From an owner's compensation perspective, they tend to take too little, too long or too much too soon. They either sacrifice themselves in hopes of some pot at the end of rainbow (and work around the clock for little or nothing and burn out), or they drain the business of cash. For example, a corporate executive who's used to earning $100,000 year will start a business and want to replace that income. She'll start sucking money out of the business prematurely and never have enough to reinvest back in during the early stages. The key is finding the right target point of compensation, find a blend between not killing yourself and not overpaying yourself either. Reach out to a small business adviser to get an idea of what your salary should be.
There is a real reluctance to reach out for help, and people sometimes wait too long until there is a crisis. The sooner you can surround yourself with the right team and really take a team approach, the better off you'll be. Get the right legal framework and accounting framework in place. People consider that an expense, when in fact, during the early days, it's really an investment.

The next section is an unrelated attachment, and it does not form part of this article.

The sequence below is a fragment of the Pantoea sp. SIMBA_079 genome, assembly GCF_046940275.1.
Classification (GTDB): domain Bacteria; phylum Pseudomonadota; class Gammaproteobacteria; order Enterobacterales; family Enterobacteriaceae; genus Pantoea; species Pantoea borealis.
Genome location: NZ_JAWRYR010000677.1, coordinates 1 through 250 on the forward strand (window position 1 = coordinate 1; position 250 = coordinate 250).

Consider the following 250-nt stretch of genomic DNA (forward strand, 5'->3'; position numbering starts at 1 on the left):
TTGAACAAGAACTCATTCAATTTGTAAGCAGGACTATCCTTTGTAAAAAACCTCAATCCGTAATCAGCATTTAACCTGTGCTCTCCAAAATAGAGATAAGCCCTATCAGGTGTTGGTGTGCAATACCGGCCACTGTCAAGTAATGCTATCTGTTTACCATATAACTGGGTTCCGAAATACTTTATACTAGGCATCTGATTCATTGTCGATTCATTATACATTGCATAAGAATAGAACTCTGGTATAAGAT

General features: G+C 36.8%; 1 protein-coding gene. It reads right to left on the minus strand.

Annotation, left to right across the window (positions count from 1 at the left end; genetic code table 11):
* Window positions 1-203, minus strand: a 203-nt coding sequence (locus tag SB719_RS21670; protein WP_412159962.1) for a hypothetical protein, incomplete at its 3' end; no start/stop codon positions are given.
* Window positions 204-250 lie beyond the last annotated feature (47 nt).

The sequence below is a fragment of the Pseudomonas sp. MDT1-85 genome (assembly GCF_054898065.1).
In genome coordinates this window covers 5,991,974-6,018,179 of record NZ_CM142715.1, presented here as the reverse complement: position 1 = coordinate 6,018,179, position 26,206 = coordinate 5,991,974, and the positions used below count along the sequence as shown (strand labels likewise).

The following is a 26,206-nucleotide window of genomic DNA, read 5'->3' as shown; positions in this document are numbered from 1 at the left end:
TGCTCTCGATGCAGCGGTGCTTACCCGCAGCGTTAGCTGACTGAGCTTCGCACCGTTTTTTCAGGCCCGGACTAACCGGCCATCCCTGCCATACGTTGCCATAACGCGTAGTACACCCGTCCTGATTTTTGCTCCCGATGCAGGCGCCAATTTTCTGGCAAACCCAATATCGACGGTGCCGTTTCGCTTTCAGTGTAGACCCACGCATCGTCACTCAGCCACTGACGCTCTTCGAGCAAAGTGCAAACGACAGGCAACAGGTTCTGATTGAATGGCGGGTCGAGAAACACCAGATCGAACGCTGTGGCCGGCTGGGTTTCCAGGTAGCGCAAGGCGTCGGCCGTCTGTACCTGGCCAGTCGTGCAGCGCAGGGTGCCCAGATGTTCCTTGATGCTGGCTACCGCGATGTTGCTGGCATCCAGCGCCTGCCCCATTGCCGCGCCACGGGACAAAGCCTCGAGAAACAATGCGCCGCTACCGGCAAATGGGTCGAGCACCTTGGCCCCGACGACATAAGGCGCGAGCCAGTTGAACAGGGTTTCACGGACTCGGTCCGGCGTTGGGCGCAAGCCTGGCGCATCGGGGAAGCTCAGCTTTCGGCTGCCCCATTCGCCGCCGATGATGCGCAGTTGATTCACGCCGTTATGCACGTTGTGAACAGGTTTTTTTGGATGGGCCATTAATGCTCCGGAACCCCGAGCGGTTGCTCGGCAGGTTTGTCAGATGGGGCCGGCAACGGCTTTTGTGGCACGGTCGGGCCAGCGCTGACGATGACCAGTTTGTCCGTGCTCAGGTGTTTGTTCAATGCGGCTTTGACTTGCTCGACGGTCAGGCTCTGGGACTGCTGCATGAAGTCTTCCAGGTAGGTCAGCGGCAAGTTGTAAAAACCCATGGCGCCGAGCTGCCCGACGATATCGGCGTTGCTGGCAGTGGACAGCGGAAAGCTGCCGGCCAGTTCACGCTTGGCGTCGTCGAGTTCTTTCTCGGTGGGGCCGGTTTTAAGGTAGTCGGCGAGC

Monitor your progress.
You have to make sure you're surrounded with the right teammates who can help you monitor your progress. If you grow too fast, you'll grow yourself right out of business. If you grow very slowly, you run the risk of becoming stagnant. You have to make sure you have a consistent market and sales plan in place and watch the numbers and profitability on a regular basis to know when and where to reinvest. Entrepreneurs and small business owners are usually not savvy enough to know when to do that themselves.
Need some motivation? See how one woman turned a cocktail party into a million-dollar business.